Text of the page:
Remember writing in #tbt for May 21

Another throwback Thursday, with more writing lessons learned.

What have I discovered?

 

I engaged Twitter a lot more than I do today.  Will I exercise that media more now?  Should I?  Am I missing something vital?  Did I get much out of it then?  Obviously not, because I’m writing and functioning without Tweeting my life away.  Will I get much out of it now?  Yesterday, May 20th, after I (re)posted a link to my Letter Q #AtoZChallenge post, I received one direct message and one retweet.  Not bad for an abandoned account.

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I celebrated and shared my writing with other writers and journalists that day.  I won an award from Illinois Woman’s Press Association and received the award in Chicago.  Honestly, I don’t remember what the award was for or if my piece won First Place or Honorable Mention in the context I entered,  but I felt like a superstar.  I was an unexpected attendee.  It’s only 4 1/2 hours drive from Detroit to Chicago.  A solo weekend adventure was too good to miss.

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What is Chicago without some personal writing time?  Sitting among bookstores and a shady fountain, a journal and a pink pen is all I needed.  It was a warm, sunny day, not too hot, not too breezy. I hit my step count walking along the river, on a path that may or may not be part of the local Chicago Riverwalk. It was a long stretch of cement, reminding me of a pier stretching out, feeling like I could fall into all that blue of Lake Michigan and float in relaxation.

And coffee.  Always coffee. But not coffee.

That’s the last thing I discovered, not surprisingly: drinking coffee.  Or tea.  The important thing was the coffeeshop cafe experience.  It still is.

Millburn is boutique town filled with clothing shoppes and Italian restaurants , a place where the only chain stores downtown are Dunkin’, Kung Fu Tea, Häagen-Dazs and Starbucks.  Yes, I drink coffee and tea there, sitting at the tables in the upper floor.  Four doors up the street is The Coffee Mill Roasters, a moody coffeeshop with hi-top tables for patrons to look onto Main St. and become one with the world when those wall-length doors are opened in warmer weather.  A perfect setting to enjoy the handmade pastries and food baked by the owner and his wife.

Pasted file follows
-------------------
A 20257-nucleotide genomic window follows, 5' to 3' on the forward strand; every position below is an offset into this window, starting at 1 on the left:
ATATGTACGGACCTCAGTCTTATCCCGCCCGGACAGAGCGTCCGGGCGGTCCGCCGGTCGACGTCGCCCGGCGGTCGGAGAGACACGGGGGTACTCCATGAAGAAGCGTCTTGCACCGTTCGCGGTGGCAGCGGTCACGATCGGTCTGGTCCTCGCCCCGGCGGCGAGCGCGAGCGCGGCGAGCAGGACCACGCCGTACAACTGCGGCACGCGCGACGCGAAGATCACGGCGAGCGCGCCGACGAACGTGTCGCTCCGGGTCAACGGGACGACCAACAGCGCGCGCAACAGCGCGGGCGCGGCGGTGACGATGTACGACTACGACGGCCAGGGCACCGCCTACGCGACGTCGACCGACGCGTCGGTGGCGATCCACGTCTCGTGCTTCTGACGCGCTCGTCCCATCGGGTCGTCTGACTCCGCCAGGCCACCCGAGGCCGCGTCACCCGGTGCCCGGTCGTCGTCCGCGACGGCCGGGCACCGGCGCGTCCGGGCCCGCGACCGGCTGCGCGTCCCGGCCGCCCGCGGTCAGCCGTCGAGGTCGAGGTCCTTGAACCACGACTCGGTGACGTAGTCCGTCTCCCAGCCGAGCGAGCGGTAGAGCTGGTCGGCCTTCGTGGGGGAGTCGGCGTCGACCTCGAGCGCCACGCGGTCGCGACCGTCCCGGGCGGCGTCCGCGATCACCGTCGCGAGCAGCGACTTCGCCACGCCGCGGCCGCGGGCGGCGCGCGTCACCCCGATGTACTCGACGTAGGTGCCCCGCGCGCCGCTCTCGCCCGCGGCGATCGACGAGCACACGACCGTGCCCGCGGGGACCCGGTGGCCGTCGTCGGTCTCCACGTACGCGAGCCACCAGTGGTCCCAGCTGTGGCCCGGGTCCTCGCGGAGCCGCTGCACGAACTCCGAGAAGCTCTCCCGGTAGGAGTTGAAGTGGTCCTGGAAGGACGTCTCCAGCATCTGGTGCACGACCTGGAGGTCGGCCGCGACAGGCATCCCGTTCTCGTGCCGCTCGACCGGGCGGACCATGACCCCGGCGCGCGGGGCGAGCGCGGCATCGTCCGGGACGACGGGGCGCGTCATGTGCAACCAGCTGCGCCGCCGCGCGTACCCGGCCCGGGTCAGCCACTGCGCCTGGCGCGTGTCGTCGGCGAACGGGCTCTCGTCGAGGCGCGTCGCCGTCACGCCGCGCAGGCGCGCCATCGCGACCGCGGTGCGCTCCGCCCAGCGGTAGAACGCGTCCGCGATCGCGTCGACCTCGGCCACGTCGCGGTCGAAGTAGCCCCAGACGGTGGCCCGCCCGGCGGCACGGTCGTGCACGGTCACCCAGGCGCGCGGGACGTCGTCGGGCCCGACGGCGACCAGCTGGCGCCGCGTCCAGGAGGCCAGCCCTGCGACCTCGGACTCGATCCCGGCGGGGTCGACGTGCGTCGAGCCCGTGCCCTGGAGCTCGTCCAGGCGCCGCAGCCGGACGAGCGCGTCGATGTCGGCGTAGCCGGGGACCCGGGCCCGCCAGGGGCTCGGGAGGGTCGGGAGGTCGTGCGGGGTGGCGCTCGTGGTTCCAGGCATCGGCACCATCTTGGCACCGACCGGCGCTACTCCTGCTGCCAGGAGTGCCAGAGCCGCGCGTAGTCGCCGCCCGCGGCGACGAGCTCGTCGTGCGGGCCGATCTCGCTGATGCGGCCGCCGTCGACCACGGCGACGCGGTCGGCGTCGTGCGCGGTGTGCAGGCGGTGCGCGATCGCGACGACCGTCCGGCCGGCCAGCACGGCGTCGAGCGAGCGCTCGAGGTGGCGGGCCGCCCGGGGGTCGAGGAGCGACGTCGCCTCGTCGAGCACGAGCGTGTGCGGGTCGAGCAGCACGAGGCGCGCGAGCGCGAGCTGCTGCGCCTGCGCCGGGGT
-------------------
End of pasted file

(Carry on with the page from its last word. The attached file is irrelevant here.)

Now let’s combine those two: drinks and writing.  That was the Wednesday for our bimonthly Deadwood Writers meeting.  My beloved critique group taught me so much about me and my writing, making me a better writer by sharing their honest comments on the pieces I submitted for group review. Word choice, flow, dialogue, and the meaning of an “info dump” made me stronger.  Sitting among the heart of cooking books section–until new management placed another shelf there and moved us to the cafe–was soothing and creative.  The setting in the cafe was loud, sitting there next to the blender grinding iced coffee drinks, but there was still creative friendship.  We just had to yell down the table to each other.  I always got to the meeting early so I could claim a seat in the middle of the two or three tables we pushed together.

But wait!  There’s more.

As a bonus discovery, Timehop showed Swarm check-ins from 2001 at places long gone, almost forgotten. Remember these places?

I miss Borders.  That store was more comfortable and spacious to stretch out in.  Room to read, relax, sip coffee drinks.  From the balcony cafe, I looked down on the store, my magazine piles mingled with the music finds my husband shared with me.

Archiver’s was a deep, color-full craft store filled with every type of pen, marker, ink, thread, paint, canvas, adhesive and papers imaginable.  If I was stuck inside the store overnight, I would delight in the creativity all mine.  I’d only stress about the thought of having to leave when the store opened the next day.  

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